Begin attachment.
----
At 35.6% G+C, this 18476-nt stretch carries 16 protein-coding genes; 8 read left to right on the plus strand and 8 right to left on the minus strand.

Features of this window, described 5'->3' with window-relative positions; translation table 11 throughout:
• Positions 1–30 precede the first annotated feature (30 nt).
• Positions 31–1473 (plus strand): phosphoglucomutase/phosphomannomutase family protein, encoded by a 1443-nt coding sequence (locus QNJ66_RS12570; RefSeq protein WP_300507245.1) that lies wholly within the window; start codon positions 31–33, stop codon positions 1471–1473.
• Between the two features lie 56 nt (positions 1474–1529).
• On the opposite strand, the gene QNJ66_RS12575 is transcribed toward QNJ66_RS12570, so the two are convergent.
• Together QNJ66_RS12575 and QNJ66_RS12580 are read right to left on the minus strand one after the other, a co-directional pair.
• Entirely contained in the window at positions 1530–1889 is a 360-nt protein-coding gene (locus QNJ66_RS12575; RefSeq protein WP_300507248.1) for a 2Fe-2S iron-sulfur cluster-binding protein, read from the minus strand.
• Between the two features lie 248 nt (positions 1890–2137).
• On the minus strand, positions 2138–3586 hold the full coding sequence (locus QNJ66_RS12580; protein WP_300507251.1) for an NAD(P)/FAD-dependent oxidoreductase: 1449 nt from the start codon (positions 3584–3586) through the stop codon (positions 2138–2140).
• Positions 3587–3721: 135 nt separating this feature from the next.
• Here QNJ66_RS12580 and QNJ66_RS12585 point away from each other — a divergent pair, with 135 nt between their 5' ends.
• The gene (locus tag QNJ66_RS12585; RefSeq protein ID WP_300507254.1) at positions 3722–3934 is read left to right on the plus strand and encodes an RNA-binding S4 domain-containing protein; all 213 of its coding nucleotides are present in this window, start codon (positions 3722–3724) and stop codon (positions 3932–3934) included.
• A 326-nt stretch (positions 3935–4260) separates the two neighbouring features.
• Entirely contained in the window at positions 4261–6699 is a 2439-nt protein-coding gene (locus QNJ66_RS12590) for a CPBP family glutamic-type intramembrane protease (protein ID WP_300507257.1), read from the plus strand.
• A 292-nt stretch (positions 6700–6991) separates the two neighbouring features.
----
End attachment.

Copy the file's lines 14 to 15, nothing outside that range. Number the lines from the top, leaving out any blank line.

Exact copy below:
• A 326-nt stretch (positions 3935–4260) separates the two neighbouring features.
• Entirely contained in the window at positions 4261–6699 is a 2439-nt protein-coding gene (locus QNJ66_RS12590) for a CPBP family glutamic-type intramembrane protease (protein ID WP_300507257.1), read from the plus strand.